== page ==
5 Interesting ways that humans are using Insects

You may be shocked at how much you use insect products in your everyday lives.

Insects give immense human advantages, not just as scientifically interesting specimens, but also in terms of the services and goods they supply. Human interactions with insects encompass a wide range of applications, including food, textiles, and dyestuffs, as well as major attempts to eradicate pests. Let us take an in-depth look at some of the interesting ways that humans are using insects.

1. To Make Useful Products

Honey is made and stored by bees in their hive's comb. When flowers are not blooming, it is utilised for food. Beekeepers collect surplus honey from hives, separate it from the comb, and sell it in bottles. Honey is used in our everyday products as a natural sweetener, to treat coughs and even wound healing.

Another product that is made from insects is silk. Silk comes from the silkworm and is a natural protein fiber. It is a lustrous, smooth, and soft material that has been employed in the creation of exquisite garments. Another product is shellac. Lac scales feed on tree sap and emit a sticky material that is scraped from trees and processed into powder once dry. Shellac is made by dissolving the powder in ethyl alcohol when it is ready to use. Shellac has a wide range of applications, although it is best known for its usage as a wood finish.

2. For Medicine

Insects and their products have been utilised medically by humans throughout history. Insects have been used to treat a variety of respiratory, gastrointestinal, cardiac, neuromuscular, and viral disorders whether ingested, injected, or treated topically. Therapeutic insects are still given nowadays all over the world.

Medicinal maggots and honeybee venom therapy are two insect-based remedies that are often administered. Honeybee (Apis mellifera) venom, beeswax, and honey are all utilised therapeutically in honey venom therapy. The positive benefits of maggots on the healing of infected wounds have been known since the Mayans, and maybe even earlier.

3. For Food

Insects are used as a key source of protein in several human communities. Various African cultures eat locusts (really grasshoppers) regularly. Individual locusts are collected early in the day before they become active and then boiled before being cleaned and salted.

We may find the habit of eating insects, known as entomophagy, repulsive, yet insects have been used as a food source for humans for tens of thousands of years. Although entomophagy is relatively uncommon in most nations, it is still practiced in portions of Central and South America, Africa, and Asia. Beetles, cockroaches, caterpillars, bees, ants, grasshoppers, locusts, crickets, and other insects are among the many insects used for food.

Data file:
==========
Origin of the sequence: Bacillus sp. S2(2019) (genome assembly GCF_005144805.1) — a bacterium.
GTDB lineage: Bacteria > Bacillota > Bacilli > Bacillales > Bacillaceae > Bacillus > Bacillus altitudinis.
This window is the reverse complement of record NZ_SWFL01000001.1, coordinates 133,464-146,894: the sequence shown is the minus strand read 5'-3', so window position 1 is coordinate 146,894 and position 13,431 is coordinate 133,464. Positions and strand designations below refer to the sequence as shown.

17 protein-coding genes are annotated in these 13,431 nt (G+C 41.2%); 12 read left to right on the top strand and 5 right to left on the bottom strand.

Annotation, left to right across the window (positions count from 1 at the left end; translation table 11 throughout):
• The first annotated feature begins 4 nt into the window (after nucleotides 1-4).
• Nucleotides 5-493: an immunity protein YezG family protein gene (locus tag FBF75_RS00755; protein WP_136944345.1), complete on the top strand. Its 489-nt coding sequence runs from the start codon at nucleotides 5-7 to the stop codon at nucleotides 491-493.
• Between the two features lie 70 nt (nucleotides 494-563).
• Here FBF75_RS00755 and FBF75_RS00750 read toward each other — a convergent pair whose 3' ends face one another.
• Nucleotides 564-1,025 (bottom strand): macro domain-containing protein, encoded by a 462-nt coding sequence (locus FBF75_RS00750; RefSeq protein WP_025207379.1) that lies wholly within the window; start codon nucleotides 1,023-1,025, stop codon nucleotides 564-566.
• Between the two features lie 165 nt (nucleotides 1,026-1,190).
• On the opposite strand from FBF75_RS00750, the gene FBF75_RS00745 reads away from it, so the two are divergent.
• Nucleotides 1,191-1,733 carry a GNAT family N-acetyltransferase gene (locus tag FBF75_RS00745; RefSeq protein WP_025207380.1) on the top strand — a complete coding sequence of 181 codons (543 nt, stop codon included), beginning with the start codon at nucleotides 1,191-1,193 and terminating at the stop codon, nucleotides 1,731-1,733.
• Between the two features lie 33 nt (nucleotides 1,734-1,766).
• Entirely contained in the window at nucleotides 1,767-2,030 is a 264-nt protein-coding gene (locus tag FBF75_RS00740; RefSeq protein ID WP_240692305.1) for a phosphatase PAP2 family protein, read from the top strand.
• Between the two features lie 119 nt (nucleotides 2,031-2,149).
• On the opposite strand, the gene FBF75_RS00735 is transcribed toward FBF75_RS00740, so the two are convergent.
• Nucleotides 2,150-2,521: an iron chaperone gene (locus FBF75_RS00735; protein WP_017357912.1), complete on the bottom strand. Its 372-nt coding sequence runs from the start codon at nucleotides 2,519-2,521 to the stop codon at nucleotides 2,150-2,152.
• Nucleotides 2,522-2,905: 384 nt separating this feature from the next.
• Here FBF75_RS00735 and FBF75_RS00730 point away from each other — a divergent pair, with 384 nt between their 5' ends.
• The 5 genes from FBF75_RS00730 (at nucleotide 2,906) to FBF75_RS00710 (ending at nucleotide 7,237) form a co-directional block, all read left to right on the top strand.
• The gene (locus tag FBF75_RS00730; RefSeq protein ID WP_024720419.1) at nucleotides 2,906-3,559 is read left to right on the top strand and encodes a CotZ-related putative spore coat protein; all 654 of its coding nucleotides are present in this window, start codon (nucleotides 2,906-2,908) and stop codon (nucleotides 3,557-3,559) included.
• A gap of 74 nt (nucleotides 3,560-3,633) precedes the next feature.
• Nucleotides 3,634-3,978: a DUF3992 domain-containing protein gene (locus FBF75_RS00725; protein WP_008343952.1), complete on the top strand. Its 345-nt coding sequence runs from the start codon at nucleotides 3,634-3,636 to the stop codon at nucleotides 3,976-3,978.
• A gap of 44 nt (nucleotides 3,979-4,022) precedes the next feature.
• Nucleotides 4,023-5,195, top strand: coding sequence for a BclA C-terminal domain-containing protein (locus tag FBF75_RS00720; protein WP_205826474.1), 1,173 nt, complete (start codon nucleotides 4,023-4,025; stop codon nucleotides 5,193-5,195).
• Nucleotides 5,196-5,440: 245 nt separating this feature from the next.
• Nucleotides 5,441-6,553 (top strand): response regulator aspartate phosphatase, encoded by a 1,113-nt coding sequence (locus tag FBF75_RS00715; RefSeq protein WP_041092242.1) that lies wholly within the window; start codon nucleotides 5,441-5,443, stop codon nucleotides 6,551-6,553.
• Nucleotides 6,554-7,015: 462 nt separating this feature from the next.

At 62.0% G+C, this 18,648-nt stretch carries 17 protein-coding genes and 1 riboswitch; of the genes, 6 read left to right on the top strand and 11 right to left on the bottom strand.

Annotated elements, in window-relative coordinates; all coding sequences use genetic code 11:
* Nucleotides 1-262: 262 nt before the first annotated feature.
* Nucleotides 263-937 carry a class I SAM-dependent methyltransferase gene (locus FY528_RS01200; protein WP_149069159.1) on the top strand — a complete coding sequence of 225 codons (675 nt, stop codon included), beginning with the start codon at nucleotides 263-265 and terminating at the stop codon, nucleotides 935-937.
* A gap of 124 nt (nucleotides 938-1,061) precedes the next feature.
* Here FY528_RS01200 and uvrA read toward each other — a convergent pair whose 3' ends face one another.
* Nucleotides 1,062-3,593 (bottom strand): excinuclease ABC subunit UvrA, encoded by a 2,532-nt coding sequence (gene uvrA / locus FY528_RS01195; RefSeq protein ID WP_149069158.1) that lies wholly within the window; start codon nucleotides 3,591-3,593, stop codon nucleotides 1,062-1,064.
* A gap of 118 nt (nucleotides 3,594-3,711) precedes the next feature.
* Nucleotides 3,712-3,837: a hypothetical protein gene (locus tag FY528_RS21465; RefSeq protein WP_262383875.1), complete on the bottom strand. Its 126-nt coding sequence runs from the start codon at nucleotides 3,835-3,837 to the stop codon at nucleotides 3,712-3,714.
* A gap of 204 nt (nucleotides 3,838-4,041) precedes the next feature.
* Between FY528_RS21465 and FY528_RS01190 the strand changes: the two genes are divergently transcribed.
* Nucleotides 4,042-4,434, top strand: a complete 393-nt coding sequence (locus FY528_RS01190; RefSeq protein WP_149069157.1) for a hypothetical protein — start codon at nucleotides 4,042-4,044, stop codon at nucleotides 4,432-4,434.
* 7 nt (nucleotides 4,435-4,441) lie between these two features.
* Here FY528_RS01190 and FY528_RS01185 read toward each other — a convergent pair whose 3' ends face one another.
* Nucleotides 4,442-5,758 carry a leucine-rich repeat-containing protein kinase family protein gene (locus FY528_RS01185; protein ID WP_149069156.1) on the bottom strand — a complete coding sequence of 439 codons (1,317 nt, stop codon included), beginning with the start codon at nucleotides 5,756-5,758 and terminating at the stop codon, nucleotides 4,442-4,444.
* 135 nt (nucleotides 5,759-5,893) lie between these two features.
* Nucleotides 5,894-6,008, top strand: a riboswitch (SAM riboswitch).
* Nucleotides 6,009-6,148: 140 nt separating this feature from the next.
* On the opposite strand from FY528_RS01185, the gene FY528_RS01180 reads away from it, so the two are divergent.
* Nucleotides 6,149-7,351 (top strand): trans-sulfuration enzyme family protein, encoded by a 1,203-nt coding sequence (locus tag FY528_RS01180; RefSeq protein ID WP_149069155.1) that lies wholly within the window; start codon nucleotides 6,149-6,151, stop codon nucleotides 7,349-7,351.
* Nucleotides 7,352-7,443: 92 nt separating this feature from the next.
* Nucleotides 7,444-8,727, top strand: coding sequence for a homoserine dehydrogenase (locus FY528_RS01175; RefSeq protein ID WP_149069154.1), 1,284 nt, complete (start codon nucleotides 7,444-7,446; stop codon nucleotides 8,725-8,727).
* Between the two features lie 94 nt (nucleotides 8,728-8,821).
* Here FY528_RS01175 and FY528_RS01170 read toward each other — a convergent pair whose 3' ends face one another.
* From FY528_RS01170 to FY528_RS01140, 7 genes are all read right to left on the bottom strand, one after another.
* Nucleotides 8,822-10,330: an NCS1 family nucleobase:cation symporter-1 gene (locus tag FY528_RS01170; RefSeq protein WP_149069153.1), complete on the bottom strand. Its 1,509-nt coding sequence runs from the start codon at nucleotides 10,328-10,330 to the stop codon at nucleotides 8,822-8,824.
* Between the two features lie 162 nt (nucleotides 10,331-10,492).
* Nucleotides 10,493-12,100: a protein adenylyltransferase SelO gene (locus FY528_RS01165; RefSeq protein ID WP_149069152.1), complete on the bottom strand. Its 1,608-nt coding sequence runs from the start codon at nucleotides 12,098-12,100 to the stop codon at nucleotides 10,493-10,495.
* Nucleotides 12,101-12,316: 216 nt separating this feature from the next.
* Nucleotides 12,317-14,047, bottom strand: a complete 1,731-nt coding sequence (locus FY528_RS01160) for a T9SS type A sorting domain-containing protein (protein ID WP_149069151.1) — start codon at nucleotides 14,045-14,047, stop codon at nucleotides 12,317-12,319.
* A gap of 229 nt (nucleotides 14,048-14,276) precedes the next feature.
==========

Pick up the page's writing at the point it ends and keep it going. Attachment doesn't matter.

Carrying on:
Eating insects also has tremendous environmental benefits. Insects have a much smaller environmental footprint as compared to red meat. Producing 1 kilograms of protein from crickets causes emissions of as little as 1 gram of CO2. Producing 1 kilograms of protein from beef emits 2.850 gram of CO2. Furthermore, farming insects require low water consumption as compared to rearing cattle. To produce 1 kilograms of protein from insects requires 5 litres of water, compared to approx. 15.500 litres is needed to produce 1 kilograms of protein from beef.

4. As Pest and Weed Control

Almost every pest (weed or bug) has natural enemies that help to control its proliferation in specific situations. The activity of other insects is the most essential component in keeping the numbers of many problem insects under check.

Phytophagous insects, which eat on plants and operate as biocontrol agents by damaging or restricting plant development, and entomophilous insects, which feed on other insects and keep pest populations in check, are the two types of insects employed for biological control. Some insects are predators, and this helps to control the population. For example, Ladybugs have a ravenous appetite for aphids, which are plant-eating insects.

5. Insects for Fertiliser

Insects in our garden produce insect poop, also known as Insect Frass. The completely organic material offers a good dose of potassium, nitrogen, and phosphorus for soil, with a bonus of chitin, which can be converted to Chitosan.

These elements are essential to begin your vegetable garden and for your flowering plants. Furthermore, Chitosan benefits our plants greatly when used in fertiliser. It can trigger the immune systems of plants by producing antimicrobial peptides that make mineral nutrients inaccessible to pathogens to defend against predators like root-feeding nematodes and pathogenic mycotoxins that cause the detested root rot. The presence of chitin triggers plants to think that insects are eating them, which causes them to build up their cell walls and release natural insect toxins as a defence.

Insects have crawled the earth for thousands of years. They are important because of their diversity, ecological role, and influence on agriculture, human health, and natural resources. We hope this article gives you a newfound appreciation for these buggers.

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